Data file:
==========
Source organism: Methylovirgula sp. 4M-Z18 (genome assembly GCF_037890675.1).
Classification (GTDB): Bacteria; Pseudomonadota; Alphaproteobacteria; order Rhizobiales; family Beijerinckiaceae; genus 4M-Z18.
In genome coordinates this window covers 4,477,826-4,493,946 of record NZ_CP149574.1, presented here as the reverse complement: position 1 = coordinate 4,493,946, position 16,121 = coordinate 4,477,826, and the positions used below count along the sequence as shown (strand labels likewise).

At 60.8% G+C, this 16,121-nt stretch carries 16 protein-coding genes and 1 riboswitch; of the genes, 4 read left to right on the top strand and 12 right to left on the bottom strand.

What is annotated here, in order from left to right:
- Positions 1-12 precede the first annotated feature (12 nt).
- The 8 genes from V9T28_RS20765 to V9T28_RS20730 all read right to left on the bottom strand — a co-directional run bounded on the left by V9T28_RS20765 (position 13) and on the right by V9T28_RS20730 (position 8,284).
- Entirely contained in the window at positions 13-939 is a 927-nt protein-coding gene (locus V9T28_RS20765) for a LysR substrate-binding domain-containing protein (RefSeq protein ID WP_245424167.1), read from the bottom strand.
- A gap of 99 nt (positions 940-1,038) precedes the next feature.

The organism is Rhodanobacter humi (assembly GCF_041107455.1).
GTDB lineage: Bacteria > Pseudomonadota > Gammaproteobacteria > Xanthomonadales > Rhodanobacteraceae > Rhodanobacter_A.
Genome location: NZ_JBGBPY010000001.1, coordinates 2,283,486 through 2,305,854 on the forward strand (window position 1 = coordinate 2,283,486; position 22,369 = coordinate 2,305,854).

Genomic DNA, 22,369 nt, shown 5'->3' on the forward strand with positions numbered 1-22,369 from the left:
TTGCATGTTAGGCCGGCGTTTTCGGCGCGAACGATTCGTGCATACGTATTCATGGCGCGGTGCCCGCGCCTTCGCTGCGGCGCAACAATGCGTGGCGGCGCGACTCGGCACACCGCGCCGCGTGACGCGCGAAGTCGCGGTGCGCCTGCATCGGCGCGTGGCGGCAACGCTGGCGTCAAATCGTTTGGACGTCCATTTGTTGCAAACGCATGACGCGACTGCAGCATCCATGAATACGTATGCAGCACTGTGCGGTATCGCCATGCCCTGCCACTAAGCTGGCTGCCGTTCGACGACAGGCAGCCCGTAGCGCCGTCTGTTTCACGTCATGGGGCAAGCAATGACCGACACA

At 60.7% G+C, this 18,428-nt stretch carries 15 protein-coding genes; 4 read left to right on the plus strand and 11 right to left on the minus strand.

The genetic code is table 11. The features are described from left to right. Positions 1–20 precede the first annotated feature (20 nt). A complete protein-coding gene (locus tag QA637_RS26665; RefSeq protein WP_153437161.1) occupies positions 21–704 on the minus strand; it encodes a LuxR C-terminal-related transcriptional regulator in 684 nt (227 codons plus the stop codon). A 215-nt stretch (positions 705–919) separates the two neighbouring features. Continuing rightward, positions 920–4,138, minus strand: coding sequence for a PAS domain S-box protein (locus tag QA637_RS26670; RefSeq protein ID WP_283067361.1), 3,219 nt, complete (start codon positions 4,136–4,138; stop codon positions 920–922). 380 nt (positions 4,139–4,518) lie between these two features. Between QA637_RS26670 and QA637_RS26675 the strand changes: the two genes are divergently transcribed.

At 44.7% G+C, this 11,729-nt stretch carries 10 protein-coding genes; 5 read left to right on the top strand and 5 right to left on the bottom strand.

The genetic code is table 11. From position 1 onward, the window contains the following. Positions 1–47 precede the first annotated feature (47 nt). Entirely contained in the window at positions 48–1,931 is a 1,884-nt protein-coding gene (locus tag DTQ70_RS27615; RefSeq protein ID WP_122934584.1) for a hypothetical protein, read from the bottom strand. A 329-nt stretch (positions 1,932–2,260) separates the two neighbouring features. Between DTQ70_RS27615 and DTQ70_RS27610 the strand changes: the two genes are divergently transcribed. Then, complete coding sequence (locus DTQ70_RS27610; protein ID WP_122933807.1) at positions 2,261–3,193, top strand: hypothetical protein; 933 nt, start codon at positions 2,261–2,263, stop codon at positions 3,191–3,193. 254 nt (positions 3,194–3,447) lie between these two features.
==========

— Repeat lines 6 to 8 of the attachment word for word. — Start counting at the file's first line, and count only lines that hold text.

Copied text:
- Positions 1-12 precede the first annotated feature (12 nt).
- The 8 genes from V9T28_RS20765 to V9T28_RS20730 all read right to left on the bottom strand — a co-directional run bounded on the left by V9T28_RS20765 (position 13) and on the right by V9T28_RS20730 (position 8,284).
- Entirely contained in the window at positions 13-939 is a 927-nt protein-coding gene (locus V9T28_RS20765) for a LysR substrate-binding domain-containing protein (RefSeq protein ID WP_245424167.1), read from the bottom strand.